Policymakers need to replenish the Social Security Disability Insurance (DI) trust fund by late 2016.
That necessity comes as no surprise and does not pose a crisis, and policymakers can address it with a simple, time-honored solution: boosting DI’s share of the Social Security payroll tax, which also funds retirement benefits. Read more
Disability Insurance (DI) is an integral part of Social Security. It provides modest but vital benefits to workers who can no longer support themselves on account of a serious and long-lasting medical impairment. The Social Security Administration (SSA) administers the DI program.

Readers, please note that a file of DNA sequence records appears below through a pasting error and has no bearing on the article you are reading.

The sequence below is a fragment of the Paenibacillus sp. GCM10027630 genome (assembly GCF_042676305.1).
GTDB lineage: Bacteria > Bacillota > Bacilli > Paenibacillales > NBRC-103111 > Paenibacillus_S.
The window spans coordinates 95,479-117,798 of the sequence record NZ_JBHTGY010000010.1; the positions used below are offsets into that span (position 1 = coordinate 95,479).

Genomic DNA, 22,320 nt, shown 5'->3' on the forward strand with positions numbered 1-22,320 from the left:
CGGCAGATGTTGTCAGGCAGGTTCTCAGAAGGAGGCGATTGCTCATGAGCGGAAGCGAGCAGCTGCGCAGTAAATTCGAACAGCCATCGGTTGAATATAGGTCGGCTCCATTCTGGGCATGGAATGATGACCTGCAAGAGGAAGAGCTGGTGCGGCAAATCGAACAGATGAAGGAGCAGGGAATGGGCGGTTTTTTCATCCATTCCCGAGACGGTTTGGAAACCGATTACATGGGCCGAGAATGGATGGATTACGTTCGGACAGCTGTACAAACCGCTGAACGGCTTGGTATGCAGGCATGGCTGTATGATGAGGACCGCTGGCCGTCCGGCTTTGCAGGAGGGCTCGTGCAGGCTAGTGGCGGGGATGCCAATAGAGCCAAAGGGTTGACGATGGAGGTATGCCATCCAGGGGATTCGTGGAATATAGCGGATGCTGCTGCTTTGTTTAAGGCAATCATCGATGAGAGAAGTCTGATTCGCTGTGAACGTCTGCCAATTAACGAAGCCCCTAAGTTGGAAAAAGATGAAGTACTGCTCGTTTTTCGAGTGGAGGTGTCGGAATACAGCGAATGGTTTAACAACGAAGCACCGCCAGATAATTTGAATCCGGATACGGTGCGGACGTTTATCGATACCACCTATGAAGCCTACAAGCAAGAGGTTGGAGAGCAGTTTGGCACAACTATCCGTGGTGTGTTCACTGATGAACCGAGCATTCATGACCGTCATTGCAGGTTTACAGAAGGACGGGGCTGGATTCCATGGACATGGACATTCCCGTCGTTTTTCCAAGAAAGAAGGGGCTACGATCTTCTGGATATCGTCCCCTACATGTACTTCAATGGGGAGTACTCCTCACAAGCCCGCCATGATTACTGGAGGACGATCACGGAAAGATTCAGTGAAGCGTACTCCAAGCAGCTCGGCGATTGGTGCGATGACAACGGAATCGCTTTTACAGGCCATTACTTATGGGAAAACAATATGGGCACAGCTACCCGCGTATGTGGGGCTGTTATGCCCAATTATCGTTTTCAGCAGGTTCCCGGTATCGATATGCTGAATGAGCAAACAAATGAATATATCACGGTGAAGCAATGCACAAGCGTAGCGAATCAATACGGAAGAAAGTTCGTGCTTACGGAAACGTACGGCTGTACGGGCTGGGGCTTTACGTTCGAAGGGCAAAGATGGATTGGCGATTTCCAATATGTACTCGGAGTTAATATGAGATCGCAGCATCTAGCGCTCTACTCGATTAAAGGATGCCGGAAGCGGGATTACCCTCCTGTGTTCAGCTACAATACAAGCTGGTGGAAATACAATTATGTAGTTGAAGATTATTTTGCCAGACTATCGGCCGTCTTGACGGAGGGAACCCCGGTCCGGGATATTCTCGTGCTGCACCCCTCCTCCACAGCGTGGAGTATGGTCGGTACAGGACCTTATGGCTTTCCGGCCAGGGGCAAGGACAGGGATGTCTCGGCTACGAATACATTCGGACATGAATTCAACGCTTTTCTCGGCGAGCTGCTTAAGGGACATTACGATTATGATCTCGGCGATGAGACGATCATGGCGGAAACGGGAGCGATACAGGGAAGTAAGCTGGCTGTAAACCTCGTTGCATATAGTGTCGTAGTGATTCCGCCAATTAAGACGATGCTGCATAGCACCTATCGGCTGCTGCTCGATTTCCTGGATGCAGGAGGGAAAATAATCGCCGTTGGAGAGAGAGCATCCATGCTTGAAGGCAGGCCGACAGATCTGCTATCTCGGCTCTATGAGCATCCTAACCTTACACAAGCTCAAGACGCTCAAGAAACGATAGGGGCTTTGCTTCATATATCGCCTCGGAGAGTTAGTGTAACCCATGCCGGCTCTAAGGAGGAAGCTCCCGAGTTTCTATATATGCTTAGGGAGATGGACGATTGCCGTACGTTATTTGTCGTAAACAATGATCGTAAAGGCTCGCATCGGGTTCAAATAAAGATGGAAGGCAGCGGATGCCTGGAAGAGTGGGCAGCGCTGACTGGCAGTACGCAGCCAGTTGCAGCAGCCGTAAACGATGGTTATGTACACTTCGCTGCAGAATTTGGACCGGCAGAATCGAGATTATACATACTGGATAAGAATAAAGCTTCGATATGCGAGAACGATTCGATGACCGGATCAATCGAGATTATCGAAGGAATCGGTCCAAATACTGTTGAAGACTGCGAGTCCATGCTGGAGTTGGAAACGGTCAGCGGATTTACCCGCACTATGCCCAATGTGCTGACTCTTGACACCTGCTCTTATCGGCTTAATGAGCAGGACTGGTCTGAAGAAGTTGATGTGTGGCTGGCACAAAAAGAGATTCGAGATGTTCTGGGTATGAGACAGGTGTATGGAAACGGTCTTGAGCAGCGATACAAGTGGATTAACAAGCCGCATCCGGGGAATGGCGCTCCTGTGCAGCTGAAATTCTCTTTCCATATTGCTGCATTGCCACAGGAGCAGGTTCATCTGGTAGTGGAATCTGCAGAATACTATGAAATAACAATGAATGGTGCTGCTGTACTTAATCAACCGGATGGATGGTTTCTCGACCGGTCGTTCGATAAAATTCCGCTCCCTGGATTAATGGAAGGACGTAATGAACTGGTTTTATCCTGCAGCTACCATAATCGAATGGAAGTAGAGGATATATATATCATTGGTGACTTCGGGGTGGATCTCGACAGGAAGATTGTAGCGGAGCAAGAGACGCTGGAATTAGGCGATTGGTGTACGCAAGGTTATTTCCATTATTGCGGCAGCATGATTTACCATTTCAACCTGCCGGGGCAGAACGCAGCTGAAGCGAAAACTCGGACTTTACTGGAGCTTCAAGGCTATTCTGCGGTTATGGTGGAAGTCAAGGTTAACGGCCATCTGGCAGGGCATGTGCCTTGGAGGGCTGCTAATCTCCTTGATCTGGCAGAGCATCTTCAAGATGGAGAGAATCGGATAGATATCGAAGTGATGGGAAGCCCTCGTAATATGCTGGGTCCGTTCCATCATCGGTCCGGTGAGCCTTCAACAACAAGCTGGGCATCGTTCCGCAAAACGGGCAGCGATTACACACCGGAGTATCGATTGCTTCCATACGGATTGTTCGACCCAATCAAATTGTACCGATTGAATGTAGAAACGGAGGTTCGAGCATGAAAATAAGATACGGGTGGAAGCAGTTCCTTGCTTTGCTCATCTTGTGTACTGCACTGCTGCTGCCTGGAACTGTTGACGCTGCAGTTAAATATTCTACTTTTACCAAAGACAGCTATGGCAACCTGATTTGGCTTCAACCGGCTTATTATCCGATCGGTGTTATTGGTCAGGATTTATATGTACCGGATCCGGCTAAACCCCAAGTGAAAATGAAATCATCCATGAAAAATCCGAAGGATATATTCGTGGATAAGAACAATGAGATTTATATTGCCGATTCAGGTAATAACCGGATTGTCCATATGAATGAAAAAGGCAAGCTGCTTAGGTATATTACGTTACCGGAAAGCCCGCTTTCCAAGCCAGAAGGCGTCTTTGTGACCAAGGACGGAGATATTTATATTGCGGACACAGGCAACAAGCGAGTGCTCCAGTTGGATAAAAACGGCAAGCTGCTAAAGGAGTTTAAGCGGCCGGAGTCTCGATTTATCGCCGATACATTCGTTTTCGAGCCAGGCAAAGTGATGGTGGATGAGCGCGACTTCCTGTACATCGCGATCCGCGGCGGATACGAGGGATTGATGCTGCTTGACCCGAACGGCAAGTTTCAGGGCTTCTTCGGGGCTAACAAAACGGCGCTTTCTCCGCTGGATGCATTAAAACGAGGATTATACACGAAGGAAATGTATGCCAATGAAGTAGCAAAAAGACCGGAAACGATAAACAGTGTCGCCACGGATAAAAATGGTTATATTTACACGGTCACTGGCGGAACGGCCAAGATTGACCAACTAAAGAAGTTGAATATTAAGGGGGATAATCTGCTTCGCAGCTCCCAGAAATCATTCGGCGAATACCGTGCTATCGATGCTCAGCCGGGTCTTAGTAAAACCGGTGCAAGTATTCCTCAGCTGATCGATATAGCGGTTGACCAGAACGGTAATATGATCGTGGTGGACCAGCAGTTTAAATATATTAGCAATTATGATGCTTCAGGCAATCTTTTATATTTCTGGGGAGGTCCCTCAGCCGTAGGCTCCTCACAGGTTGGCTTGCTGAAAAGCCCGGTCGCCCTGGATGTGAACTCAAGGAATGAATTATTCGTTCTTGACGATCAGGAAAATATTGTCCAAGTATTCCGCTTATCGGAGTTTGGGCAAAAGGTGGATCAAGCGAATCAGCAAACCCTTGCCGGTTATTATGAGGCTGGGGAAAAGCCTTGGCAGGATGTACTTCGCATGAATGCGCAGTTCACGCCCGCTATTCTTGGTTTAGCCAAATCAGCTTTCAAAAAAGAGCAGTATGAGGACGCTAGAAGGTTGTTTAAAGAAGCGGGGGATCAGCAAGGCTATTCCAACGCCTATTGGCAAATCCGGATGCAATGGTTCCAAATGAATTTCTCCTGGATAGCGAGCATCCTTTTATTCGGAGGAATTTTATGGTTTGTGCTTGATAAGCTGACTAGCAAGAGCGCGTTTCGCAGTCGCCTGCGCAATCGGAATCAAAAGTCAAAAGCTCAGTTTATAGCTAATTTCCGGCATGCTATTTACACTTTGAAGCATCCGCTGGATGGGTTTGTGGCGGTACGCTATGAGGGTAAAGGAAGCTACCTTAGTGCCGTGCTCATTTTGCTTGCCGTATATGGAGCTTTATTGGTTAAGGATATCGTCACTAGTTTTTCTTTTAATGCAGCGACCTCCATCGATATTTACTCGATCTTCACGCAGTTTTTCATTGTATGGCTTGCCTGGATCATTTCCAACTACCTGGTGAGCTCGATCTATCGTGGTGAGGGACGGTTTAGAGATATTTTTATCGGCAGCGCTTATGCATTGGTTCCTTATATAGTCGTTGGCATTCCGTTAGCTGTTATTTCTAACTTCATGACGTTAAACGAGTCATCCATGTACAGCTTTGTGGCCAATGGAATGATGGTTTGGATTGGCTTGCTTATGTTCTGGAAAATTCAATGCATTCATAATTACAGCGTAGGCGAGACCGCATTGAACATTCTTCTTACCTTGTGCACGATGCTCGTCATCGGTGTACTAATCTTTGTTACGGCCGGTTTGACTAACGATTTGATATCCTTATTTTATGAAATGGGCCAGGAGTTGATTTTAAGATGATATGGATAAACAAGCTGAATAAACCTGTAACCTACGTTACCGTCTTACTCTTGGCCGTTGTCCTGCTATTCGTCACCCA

The following charts provide important background information about Social Security Disability Insurance.
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- SSI and Children with Disabilities: Just the Facts
Social Security provides monthly benefits to more than 50 million retired workers and workers with disabilities, their dependents, and their survivors. Though Social Security is best known as a retirement program, one-fifth of the program's beneficiaries are non-elderly adults (under age 62) or children who receive survivors' benefits or disability insurance benefits.
- Top Ten Facts on Social Security
The Center examines the effects of Social Security on poverty (including poverty among children) and on particular demographic groups. We also analyze Social Security reform proposals to determine their likely impact on the program’s long-term solvency and its effectiveness in reducing poverty and hardship.
December 19, 2014
December 2, 2014
Updated August 18, 2014
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